Legos are amazing. They allow for guided building while following the directions or creative building while exploring your imagination. After creating, there is the imaginary play as the mini-figures act out your story.
Running and playing outdoors is healthy for everyone, not just the kids. With a household of four boys, we have balls of many sizes, from golf-balls to soccer-balls. There are games of catch, soccer, ball-tag (a mix between dodgeball and tag) and many other activities.
Digging, piling, filling, scraping, and sand-castling. A sandbox provides a landscape for active and creative play.
Nature! There is so much to explore. The clouds are ever changing; how many animals and funny things can you spot up in the sky? Or turn the focus downward and spot some ants working hard. Use nature in indoor art by creating a leaf rubbing.
Paper and All the Trimmings
The creative possibilities are endless when supplied with paper, scissors, glue, tape, crayons, and markers. Add some cardboard boxes and a book or two and you have hours of independent play.
Books, Audiobooks, and How-to Books
Books and stories are vital for a developing brain. While books are always a part of our home environment and culture, they are even more important during a screen-free month. We have picture books, chapter books, books on “tape,” and audiobooks.
Each kid is supposed to read for a minimum of 20 minutes each day. Two of my kids are independent readers. The other two are not. For the younger two, I provide many picture books that they can tell themselves the story. We also have many books on “tape” that we have borrowed from the library or created ourselves.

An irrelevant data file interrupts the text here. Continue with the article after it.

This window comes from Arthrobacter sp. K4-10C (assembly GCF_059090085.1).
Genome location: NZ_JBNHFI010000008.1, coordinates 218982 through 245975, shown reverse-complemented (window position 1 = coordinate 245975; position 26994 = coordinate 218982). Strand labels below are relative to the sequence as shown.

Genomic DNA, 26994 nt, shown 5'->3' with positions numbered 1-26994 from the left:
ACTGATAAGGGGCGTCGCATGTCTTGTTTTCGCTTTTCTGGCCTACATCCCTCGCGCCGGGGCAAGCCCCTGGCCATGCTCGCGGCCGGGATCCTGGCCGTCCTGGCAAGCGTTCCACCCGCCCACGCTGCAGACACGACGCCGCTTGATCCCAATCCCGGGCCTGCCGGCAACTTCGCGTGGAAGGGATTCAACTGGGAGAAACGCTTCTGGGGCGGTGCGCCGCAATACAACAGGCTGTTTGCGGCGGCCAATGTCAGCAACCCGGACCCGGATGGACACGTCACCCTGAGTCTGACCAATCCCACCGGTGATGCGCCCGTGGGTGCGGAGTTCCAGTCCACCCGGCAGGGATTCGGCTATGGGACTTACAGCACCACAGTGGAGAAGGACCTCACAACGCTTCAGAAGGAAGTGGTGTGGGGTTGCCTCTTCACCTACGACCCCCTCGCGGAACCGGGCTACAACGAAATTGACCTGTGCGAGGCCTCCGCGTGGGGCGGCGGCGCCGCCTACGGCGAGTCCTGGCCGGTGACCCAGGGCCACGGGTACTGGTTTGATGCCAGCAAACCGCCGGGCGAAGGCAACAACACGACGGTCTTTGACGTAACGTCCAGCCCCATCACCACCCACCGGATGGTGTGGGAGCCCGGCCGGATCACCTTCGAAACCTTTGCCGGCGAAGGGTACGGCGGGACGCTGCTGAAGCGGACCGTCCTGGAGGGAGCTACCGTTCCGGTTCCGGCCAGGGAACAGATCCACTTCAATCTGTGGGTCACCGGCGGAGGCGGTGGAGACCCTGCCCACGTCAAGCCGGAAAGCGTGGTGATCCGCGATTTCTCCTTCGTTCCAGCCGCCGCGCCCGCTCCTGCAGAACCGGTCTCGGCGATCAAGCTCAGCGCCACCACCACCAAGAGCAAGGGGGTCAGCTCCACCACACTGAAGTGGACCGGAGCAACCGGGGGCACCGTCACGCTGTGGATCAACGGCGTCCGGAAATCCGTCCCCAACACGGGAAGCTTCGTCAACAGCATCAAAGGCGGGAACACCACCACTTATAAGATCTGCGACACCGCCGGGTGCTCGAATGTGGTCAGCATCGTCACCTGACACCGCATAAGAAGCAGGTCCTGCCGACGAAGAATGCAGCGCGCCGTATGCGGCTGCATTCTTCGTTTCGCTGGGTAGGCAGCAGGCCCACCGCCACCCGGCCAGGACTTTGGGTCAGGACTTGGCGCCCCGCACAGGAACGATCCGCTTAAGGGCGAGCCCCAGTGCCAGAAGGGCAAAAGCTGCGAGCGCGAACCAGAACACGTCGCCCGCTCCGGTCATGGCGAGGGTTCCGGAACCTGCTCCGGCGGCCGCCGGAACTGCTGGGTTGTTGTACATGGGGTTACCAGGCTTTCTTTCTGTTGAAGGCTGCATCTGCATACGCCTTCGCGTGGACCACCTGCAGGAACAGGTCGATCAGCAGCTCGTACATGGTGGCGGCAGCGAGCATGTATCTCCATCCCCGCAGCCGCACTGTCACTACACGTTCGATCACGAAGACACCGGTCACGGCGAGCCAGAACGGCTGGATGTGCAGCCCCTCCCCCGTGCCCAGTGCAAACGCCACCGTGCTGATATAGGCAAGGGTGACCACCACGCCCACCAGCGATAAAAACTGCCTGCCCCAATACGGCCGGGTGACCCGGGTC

It’s easy to make your own book on “tape.” Use the voice memo app on your phone and record yourself reading the story to your child. Every time he (or she) turns the page, he can make a noise with some sort of instrument or bell. (We had a slide whistle for a while. That made for fun turn-the-page signals.) Once recorded, turn that file into a track in your music list. You can take a picture of the book to use as the cover photo so non-readers can identify what book they want to read. I load these “songs” onto an old iPod so the kids can have someone read them the story as they look at the book. (The kids know that the iPod is only for stories.)
Audiobooks provide a perfect backdrop for creative play like Lego building or making paper crafts. I estimate the kids play twice as long when they are listening to a story.
You don’t have to wait until a trip to the library or until you can make your own. Visit Librivox right now and browse a ton of free audiobooks. Our favorites are the Thornton W. Burgess animal books read by John Lieder.
Of course, there are outings that can fill the time as well. Your family might enjoy a trip to the park, the zoo, a museum, or a pool. My goal is to raise independent, creative kids, not to entertain my kids. So while I make sure our screen-free month has some activities already scheduled, I don’t add anything to my days. I want them to learn to fill the boredom.
What would your family be like if you gave up screens for a month?
Can you do it?
Do you have questions?
Have you tried it?
Comment below or tag me on Instagram @EstherY.RN